Meeting the Demand for Lower Sugar Options Across Hotel F&B

sugar alternatives

Most Americans are worried about how much sugar they are eating. A 2018 survey from market research firm Ipsos showed that 70 percent of U.S. respondents are either somewhat or very concerned about the amount of sugar in their diets. Respondents to the survey expressed concern with the sugar content in carbonated beverages, juices, and desserts, but also in products like flavored coffee, sauces, and condiments.

Throughout his 30-plus years of culinary experience, Chris Madsen, the executive chef at the 682-room Amway Grand Plaza Hotel in Grand Rapids, Mich., has seen his share of food and beverage trends. Madsen oversees a team of more than 90 chefs and cooks across the property’s seven restaurants and banquet operations. Today, he said, guests are more focused on “natural ingredients” and options that they see as healthier.

When it comes to sugar, Madsen said guest preferences differ depending on the environment—for instance, in the hotel’s restaurants versus in a banquet setting. “In banquet operations, there has not been a high demand for sugar substitutes. In pastries and desserts, we use as many natural ingredients as possible, including natural sugars,” he explained.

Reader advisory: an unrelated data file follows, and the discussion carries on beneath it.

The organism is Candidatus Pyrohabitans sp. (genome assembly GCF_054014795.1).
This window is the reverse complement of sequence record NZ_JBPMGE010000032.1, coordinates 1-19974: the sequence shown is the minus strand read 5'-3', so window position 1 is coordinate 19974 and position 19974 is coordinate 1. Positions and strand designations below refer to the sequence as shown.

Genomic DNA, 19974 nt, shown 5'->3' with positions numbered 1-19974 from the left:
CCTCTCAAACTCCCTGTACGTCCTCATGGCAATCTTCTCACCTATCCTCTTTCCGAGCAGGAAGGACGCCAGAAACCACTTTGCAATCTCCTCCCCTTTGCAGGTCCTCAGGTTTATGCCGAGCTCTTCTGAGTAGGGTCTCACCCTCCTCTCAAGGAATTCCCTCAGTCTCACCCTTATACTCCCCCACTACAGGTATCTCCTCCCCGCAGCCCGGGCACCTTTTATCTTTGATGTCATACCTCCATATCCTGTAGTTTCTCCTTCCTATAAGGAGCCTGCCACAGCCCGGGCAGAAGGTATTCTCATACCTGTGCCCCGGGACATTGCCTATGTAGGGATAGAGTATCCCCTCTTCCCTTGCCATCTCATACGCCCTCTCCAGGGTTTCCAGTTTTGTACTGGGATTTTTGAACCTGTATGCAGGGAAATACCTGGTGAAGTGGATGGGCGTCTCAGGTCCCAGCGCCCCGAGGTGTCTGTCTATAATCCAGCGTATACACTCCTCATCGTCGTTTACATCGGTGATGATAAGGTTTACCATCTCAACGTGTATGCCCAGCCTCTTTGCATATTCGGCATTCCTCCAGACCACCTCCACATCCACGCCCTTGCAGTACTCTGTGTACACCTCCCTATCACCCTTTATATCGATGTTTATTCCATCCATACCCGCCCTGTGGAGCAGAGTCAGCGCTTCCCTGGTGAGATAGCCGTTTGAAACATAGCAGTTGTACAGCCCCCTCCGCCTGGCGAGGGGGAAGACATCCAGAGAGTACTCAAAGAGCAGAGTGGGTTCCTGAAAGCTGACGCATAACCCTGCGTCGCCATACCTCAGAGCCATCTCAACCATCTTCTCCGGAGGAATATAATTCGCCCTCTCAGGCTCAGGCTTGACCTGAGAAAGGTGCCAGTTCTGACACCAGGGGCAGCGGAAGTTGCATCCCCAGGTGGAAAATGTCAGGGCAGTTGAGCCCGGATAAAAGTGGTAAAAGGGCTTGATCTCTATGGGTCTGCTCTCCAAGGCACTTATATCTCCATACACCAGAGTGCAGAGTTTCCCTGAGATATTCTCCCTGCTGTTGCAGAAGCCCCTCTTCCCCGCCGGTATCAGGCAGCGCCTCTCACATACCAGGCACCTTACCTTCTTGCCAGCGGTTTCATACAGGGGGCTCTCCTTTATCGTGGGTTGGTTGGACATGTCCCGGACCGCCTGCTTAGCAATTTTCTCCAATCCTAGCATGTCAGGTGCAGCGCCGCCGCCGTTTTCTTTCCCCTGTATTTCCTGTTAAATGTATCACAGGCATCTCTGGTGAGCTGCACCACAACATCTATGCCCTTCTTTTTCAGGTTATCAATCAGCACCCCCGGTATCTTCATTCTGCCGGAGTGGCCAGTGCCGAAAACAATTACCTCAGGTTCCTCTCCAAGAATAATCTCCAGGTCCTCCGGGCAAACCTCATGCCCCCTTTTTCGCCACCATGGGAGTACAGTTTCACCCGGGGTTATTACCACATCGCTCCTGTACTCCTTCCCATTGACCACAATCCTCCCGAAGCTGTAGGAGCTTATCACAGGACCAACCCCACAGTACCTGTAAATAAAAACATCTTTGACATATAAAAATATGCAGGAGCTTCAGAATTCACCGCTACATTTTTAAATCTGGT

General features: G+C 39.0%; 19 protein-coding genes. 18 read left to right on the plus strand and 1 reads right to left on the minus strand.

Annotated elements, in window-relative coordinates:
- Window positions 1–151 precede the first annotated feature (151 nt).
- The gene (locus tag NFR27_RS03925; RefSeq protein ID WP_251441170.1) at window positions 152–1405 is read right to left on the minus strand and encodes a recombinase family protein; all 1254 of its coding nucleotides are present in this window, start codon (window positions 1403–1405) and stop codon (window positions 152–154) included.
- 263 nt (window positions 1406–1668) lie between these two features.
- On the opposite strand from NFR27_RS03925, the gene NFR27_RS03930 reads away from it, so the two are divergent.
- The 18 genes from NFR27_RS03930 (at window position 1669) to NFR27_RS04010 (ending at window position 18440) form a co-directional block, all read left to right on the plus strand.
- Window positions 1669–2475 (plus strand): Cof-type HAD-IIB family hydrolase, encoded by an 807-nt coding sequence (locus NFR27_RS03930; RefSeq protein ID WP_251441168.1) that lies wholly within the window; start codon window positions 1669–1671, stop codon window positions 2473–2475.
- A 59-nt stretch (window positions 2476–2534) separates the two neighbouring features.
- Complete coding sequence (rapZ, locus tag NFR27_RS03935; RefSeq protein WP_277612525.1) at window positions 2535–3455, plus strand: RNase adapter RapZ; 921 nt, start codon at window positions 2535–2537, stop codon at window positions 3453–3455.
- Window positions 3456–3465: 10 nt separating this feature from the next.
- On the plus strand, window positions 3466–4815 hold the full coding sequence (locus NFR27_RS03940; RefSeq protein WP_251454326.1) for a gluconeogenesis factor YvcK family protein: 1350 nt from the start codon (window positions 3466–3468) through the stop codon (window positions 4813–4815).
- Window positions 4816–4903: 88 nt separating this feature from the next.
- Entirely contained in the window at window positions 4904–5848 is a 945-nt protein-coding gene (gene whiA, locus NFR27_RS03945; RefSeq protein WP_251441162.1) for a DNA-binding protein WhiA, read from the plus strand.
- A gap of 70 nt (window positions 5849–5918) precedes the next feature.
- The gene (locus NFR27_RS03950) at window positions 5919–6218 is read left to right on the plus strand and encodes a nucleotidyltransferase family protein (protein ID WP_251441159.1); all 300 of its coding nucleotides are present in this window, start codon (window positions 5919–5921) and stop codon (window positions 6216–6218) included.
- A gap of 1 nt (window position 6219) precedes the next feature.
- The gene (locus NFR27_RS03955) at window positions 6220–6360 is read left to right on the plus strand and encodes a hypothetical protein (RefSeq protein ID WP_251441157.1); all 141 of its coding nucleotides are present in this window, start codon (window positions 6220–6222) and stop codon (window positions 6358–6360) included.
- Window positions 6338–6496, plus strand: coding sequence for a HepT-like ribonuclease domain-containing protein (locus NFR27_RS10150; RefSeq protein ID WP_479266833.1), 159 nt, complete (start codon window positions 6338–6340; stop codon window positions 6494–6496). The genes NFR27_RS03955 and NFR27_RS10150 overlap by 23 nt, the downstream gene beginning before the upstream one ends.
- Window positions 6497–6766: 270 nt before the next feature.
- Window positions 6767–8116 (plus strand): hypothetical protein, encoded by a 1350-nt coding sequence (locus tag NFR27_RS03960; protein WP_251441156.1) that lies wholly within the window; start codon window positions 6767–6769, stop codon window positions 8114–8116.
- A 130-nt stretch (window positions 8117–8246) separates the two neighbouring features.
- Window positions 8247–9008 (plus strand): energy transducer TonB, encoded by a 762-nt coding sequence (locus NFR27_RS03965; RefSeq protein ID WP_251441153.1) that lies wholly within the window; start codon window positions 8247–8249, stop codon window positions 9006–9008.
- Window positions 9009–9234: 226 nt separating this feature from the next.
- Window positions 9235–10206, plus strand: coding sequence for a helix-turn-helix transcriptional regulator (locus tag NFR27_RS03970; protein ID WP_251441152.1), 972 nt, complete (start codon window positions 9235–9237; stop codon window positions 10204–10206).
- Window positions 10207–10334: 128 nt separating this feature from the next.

However, in the corporate travel segment, increased demand for lower sugar options is more pronounced, Madsen said. “Based on the client’s needs, we alter recipes or offer lower sugar items as substitutes. The main focus is always on trying to deliver something delicious and beautiful for the guest,” Madsen explained. “With our corporate clients, this trend of reducing sugar is part of a larger focus on healthier options in general. Candy breaks are being substituted for fresh fruit or vegetables, with cupcakes traded for Greek yogurt and berries.”


The hotel’s restaurants are also seeing more requests for sugar substitutes, Madsen added, with an emphasis on natural ingredients. “The average diner still likes to indulge in desserts, but is looking to control sugar intake through portion size rather than sugar content,” Madsen explained. “The two items that we do see regular requests for from guests are honey or agave syrup in place of white sugar. Demand for both of these has increased, and I think both are perceived by guests as healthier options.” To accommodate these preferences, Madsen said the hotel stocks alternative ingredients and creates menus with lower sugar options.

Hotels across the industry are also stocking their grab-and-go marketplaces to meet guest demand for fresh food and beverage options and “healthier” alternatives, including adding lower sugar products, which are increasingly available: Companies ramped up their launches of new lower sugar products by 19.2 percent between 2015 and 2017, according to market research company Mintel.

The main driver behind these trends, Madsen said, is the general desire to be healthier. “I see this as something that will gain momentum in the future,” he added. “I don’t think dessert is going to completely fade away, but the responsible chef must be adaptable, offer alternatives, and consider portion sizes to appeal to the demands of today.”


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